But then, as Van the Man started getting all Marin County-ized and laid-back along with the rest of his rock generation circa 1971-1972, he (and they) kinda lost me.  Plus, worst of all, Morrison started to drag genuine rockers like Bob Seger along in his back-to-the-country, watered-down wake.  It's hard to remember now - after "Beautiful Loser," after "Night Moves," after "The Famous Final Scene," and especially after innumerable plays of "Against The Wind" on TV commercials hawking Chevy pick-up trucks during football games - that Seger was once a rocker at heart.  I can remember watching Bob Seger & The Last Heard or The Bob Seger System rockin' little Columbus dive-bars like The Sugar Shack with tunes like "Heavy Music" and "Lucifer" from the mid-60's all through the early 70's.

Bob Seger influenced The MC5, my little rock children, not the other way around. 

(Plus it had to be tough for Seger to watch Glenn Frey - a snot-nosed little Detroit high-school kid Bob let hang around the studio while he recorded killer tunes like "2+2+?" and "Ramblin' Gamblin' Man" - move to California, form The Eagles, and go right past Seger on the rock & roll success meter until Live Bullet broke big in 1976.)

But I digress.......

Bob Seger was, once upon a time, a rocker.  And this is one of his five best songs and one the Four Best Chuck Berry Songs That Chuck Berry Forgot To Write.

inspirational verse; "Up walked a Baptist-preachin' Southern-funky schoolteacher /
She had a line on somethin' heavy but we couldn't reach her /
We told her that we needed somethin' that would get us goin' / 
She pulled out all she had and laid it on the counter showin' /
All I had to do was lay my money down and pick it up / 
The cops came bustin' in and man we lit out in a pickup truck" - Bob Seger, 1974 

© 2013 Ricki C.

Sunday, September 8, 2013

I Love Distortion (a rock & roll novel in 12 chapters) - September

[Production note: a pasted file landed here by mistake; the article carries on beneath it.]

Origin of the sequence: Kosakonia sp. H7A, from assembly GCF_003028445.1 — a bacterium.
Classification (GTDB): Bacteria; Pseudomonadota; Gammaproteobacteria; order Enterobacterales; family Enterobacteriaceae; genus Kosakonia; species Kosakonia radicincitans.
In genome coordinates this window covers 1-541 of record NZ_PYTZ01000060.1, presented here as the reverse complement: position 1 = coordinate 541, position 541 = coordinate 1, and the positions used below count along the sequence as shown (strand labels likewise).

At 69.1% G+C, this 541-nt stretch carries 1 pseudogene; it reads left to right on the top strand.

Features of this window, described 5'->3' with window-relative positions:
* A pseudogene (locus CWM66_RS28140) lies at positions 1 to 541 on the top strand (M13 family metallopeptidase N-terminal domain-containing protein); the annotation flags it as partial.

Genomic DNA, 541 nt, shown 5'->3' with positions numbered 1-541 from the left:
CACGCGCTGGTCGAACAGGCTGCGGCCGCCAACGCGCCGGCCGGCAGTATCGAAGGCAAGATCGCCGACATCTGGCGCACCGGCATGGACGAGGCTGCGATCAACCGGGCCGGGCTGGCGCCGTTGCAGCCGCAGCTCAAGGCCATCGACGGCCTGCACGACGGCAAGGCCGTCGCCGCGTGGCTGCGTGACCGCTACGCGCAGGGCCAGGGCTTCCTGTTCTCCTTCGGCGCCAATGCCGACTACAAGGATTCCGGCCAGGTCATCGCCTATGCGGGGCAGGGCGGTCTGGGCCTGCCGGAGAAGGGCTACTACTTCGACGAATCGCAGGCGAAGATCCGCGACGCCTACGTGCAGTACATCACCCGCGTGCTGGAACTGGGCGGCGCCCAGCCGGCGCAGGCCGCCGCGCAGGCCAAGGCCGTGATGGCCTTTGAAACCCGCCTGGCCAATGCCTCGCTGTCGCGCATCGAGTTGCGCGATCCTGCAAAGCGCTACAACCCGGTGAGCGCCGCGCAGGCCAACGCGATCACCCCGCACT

(I Love Distortion (a rock & roll novel in 12 chapters) appears monthly in
Growing Old With Rock & Roll; January to December, 2013)

I Love Distortion - chapter nine

 "Keith Moon died that year
And something fine had finished
I took over center stage
And everything diminished"
 "My Last Lead Singer" - Sean Richter, 1990

Keith Moon, the pounding genius drummer and - as subsequent rock history has painfully borne out - the heart & soul of The Who, died September 7th, 1978.  I must have heard about it on September 8th, most likely on the noon news during my lunch hour at K-Mart.  I can't say Moon's death was entirely unexpected, and I hadn't bought a Who record since Who's Next in 1972, but a little part of my heart still broke that day.  The Twilight Kids played a gig that night.  Nicole sometimes wore vanilla extract on her throat as perfume.  That night was one of those nights.  I have no idea why I have retained that specific memory, or why those two facts are inextricably linked in my brain, but they are. 

The most immediate effect Keith's death had on the repertoire of The Twilight Kids was the dropping of a song entitled "Old Heroes Might Be Heroes (But They're Old Anyway)."  It was a tune I wrote that simultaneously name-checked and bad-mouthed a number of my old 1960's idols - The Rolling Stones, The Who, Lou Reed - for what I perceived as their descent into a rather quaint irrelevancy in my late 1970's punk-rock reality.